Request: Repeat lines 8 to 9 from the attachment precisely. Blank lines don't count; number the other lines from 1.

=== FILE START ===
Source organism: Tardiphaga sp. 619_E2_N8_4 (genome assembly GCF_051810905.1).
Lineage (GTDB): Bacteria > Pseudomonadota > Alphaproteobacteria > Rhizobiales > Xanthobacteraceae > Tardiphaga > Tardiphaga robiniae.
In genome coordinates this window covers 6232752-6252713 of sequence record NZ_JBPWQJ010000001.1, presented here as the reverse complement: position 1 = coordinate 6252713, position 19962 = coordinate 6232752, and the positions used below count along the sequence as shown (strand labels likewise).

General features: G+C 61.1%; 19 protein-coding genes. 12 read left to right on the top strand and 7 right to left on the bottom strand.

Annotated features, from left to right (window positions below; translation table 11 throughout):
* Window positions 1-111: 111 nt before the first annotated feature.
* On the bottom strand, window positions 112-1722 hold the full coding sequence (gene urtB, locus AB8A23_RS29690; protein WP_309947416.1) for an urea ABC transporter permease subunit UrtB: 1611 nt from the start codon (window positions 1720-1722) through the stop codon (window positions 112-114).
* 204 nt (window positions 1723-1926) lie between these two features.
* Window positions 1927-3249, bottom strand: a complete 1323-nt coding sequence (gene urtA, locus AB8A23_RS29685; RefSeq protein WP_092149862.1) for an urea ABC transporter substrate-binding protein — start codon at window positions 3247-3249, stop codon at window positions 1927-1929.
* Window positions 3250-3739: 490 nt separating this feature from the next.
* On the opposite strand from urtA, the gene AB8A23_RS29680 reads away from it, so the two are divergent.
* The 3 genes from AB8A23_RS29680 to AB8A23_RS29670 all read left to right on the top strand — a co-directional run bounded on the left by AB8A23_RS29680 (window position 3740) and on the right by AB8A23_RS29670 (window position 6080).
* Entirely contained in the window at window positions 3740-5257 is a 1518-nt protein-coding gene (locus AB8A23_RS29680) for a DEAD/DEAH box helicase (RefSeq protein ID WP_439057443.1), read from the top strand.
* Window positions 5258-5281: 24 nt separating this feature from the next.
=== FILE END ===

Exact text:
* 204 nt (window positions 1723-1926) lie between these two features.
* Window positions 1927-3249, bottom strand: a complete 1323-nt coding sequence (gene urtA, locus AB8A23_RS29685; RefSeq protein WP_092149862.1) for an urea ABC transporter substrate-binding protein — start codon at window positions 3247-3249, stop codon at window positions 1927-1929.